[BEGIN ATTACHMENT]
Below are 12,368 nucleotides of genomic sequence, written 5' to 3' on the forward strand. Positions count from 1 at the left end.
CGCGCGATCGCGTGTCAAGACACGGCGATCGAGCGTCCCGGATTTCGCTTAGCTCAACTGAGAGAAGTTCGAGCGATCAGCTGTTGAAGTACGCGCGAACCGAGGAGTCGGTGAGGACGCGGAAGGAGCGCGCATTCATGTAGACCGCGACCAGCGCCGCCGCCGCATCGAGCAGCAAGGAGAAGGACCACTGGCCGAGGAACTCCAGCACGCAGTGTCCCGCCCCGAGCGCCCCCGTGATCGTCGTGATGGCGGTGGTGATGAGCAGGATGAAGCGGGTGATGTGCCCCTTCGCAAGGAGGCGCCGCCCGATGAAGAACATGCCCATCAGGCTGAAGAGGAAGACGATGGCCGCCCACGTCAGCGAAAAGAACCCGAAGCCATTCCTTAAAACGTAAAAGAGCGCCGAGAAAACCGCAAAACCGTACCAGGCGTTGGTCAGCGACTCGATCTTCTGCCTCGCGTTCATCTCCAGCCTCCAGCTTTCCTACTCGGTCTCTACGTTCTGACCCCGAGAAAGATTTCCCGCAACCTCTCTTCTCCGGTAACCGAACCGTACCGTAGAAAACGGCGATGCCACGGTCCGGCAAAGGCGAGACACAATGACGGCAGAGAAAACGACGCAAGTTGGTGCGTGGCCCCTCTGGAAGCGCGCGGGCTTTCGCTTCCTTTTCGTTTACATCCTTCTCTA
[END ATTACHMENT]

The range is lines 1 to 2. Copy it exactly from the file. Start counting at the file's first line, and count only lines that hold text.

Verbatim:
Below are 12,368 nucleotides of genomic sequence, written 5' to 3' on the forward strand. Positions count from 1 at the left end.
CGCGCGATCGCGTGTCAAGACACGGCGATCGAGCGTCCCGGATTTCGCTTAGCTCAACTGAGAGAAGTTCGAGCGATCAGCTGTTGAAGTACGCGCGAACCGAGGAGTCGGTGAGGACGCGGAAGGAGCGCGCATTCATGTAGACCGCGACCAGCGCCGCCGCCGCATCGAGCAGCAAGGAGAAGGACCACTGGCCGAGGAACTCCAGCACGCAGTGTCCCGCCCCGAGCGCCCCCGTGATCGTCGTGATGGCGGTGGTGATGAGCAGGATGAAGCGGGTGATGTGCCCCTTCGCAAGGAGGCGCCGCCCGATGAAGAACATGCCCATCAGGCTGAAGAGGAAGACGATGGCCGCCCACGTCAGCGAAAAGAACCCGAAGCCATTCCTTAAAACGTAAAAGAGCGCCGAGAAAACCGCAAAACCGTACCAGGCGTTGGTCAGCGACTCGATCTTCTGCCTCGCGTTCATCTCCAGCCTCCAGCTTTCCTACTCGGTCTCTACGTTCTGACCCCGAGAAAGATTTCCCGCAACCTCTCTTCTCCGGTAACCGAACCGTACCGTAGAAAACGGCGATGCCACGGTCCGGCAAAGGCGAGACACAATGACGGCAGAGAAAACGACGCAAGTTGGTGCGTGGCCCCTCTGGAAGCGCGCGGGCTTTCGCTTCCTTTTCGTTTACATCCTTCTCTA